45 All players should consult a physician after a concussion. Coaches/Trainers/Players and Parents should not attempt to treat a concussion without a physicians involvement.

46 *REMOVE THE PLAYER FROM THE GAME Do not leave the player alone-monitor signs and symptoms Do not administer medication Inform the coach and parent or guardian of the injury The player should be evaluated by a medical physician

47 If there is a loss of consciousness: Initiate the Emergency Action Plan and call an ambulance. Always assume a possible neck injury as well.

48  Today's players are better trained and faster on their skates then ever before, therefore the acceleration of hits have increased. This is because of improved ice conditions and better quality skate technology.  “The faster the acceleration, the greater the impact the internal organs (including the brain) will suffer and the more shaken-up a player will be.” Alain Hache author of ‘The Physics of Hockey’

49 The outsides of shoulder pads and elbow pads are harder on the outside to protect the player but the player who is hit with this equipment is at a greater chance of being hurt especially if hit in the head.  Harder and Larger Protective Equipment

50 Players are larger and more muscular then in years past. Therefore the smaller shorter player is going to come out the loser in a heavy check. The shorter smaller player is more likely to suffer a blow to the head than the larger player.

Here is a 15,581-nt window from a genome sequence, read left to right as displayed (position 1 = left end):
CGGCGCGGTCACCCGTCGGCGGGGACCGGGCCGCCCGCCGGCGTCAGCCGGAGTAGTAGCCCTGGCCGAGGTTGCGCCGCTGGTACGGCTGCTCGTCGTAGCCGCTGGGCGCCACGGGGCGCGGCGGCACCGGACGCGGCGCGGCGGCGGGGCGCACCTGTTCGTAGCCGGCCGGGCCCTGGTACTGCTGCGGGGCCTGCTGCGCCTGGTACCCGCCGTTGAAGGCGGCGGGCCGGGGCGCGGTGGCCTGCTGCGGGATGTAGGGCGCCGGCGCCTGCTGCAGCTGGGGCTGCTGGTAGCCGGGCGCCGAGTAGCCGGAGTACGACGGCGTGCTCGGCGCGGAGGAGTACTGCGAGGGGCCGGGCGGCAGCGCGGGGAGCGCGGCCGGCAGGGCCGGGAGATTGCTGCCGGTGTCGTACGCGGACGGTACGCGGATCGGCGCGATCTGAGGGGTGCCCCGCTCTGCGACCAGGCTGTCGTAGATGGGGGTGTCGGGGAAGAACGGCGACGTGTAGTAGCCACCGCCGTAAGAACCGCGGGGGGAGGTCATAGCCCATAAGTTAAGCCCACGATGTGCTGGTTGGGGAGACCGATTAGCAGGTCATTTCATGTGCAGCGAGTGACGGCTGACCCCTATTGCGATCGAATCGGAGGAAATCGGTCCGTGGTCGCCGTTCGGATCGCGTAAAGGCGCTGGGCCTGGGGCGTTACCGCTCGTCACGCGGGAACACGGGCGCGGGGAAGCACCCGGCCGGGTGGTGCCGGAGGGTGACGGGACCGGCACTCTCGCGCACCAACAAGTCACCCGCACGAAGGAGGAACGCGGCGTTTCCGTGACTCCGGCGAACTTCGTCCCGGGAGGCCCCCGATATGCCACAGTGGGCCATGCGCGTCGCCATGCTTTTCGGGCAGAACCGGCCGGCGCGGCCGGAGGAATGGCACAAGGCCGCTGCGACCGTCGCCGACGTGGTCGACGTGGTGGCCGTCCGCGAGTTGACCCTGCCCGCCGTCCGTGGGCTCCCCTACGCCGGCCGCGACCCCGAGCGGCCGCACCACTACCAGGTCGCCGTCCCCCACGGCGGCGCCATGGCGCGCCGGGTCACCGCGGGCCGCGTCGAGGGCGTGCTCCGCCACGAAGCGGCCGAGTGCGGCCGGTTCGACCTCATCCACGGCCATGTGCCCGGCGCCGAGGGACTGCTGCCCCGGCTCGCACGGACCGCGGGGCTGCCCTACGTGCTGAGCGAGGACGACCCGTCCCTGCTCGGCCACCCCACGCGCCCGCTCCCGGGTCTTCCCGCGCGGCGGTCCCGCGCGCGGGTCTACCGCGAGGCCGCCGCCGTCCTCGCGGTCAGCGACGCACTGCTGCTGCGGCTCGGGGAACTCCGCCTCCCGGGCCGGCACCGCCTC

51 “There are many threats to a player’s head in a hockey game. Pucks, elbows and highflying sticks are three of them, but there is also the danger of bumping against other players, crashing into the board or falling on the ice.” Alain Hache- author of The Physics of Hockey

52 Another theory is that perhaps there is not an increase in concussions but a greater awareness of them because of advancements in research and education. Limited tracking of data makes knowing exact numbers difficult.

53 As researchers learn more about this injury, it is becoming clear that the most common and the most dangerous injury is the one that, at the youth level, we are the least prepared to treat. Quote from Chris Nowinski from the Hockey Journal

54 Just about every sport has a potential for concussions to occur. Hockey, football, soccer, basketball, rugby are all high risk sports for concussions. Surprisingly the most concussions occur in football and boys and girls soccer at a high school level. ( This is according to a study from the Center for Injury Research and Policy at Nationwide Children's hospital in Columbus Ohio)

55 Concussions account for almost 1 in 10 sports injuries, according to the Centers for Disease Control and Prevention. For young people ages 15-24, sports injuries are second only to motor vehicle accidents as the leading cause of brain injury.

56 How a concussion is handled in the minutes, hours and days after a concussion can significantly influence the extent of damage from a concussion.

57 A Little Known Fact About Hockey  \  The first testicular guard "Cup" was used in hockey in 1874 and the first helmet was used in  It took 100 years for us to realize that the brain is also important.

58 Quote from Paul Dennis 2010 HOCKEY CANADA CONCUSSION SEMINAR